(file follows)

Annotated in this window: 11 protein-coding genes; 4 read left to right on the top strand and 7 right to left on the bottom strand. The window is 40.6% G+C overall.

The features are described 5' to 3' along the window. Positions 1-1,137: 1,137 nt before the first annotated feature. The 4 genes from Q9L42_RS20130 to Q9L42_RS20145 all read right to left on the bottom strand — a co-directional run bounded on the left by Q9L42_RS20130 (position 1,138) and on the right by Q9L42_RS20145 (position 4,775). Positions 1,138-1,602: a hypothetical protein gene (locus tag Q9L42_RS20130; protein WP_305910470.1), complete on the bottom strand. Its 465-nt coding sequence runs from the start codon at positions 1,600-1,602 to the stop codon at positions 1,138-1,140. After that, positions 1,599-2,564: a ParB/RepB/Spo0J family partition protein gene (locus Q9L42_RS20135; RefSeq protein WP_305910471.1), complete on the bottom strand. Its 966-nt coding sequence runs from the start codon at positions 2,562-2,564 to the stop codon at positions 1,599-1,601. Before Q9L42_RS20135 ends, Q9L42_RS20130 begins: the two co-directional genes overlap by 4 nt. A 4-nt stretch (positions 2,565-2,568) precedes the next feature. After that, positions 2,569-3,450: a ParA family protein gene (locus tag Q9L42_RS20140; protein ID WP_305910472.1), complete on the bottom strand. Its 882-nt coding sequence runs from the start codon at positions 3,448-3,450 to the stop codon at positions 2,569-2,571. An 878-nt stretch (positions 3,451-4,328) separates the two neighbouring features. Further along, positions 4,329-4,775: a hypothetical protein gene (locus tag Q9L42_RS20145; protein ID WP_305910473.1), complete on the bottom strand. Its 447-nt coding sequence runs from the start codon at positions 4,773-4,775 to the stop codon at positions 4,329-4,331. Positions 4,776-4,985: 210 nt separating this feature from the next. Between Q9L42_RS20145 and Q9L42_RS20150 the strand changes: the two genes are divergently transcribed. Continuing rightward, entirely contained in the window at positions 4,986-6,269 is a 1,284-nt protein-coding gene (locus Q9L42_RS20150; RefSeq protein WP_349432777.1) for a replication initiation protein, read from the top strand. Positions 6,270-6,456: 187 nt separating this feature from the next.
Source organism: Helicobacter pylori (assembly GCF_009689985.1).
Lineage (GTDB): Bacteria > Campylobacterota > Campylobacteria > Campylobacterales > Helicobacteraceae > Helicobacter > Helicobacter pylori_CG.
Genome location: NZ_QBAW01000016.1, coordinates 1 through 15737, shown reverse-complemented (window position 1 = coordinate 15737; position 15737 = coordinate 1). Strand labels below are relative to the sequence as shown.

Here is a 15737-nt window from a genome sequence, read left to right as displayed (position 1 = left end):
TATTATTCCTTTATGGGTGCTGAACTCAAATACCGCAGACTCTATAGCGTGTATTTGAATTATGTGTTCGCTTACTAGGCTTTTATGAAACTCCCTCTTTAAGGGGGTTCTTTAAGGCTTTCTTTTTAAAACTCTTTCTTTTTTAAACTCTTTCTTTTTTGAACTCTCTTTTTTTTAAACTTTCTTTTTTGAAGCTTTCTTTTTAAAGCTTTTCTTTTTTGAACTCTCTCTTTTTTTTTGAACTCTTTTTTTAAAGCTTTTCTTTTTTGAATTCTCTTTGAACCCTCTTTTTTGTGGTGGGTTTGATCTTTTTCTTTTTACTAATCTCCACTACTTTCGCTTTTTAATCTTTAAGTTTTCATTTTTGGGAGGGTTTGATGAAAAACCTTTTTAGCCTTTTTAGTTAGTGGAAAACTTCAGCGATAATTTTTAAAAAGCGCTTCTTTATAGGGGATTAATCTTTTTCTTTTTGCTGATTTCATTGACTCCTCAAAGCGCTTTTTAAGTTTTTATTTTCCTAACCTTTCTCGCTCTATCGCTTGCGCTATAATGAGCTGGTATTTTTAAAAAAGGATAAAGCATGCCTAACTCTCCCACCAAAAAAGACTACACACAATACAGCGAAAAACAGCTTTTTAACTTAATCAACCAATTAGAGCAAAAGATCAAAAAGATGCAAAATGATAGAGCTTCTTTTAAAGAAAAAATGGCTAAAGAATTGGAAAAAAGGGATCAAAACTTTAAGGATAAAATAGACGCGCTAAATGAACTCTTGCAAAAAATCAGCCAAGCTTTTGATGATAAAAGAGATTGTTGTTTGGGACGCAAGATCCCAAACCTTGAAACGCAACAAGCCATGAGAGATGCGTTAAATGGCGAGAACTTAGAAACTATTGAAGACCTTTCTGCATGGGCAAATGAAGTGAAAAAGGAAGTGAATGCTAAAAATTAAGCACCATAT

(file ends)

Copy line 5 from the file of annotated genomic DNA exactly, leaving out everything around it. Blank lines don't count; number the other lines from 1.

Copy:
Genome location: NZ_QBAW01000016.1, coordinates 1 through 15737, shown reverse-complemented (window position 1 = coordinate 15737; position 15737 = coordinate 1). Strand labels below are relative to the sequence as shown.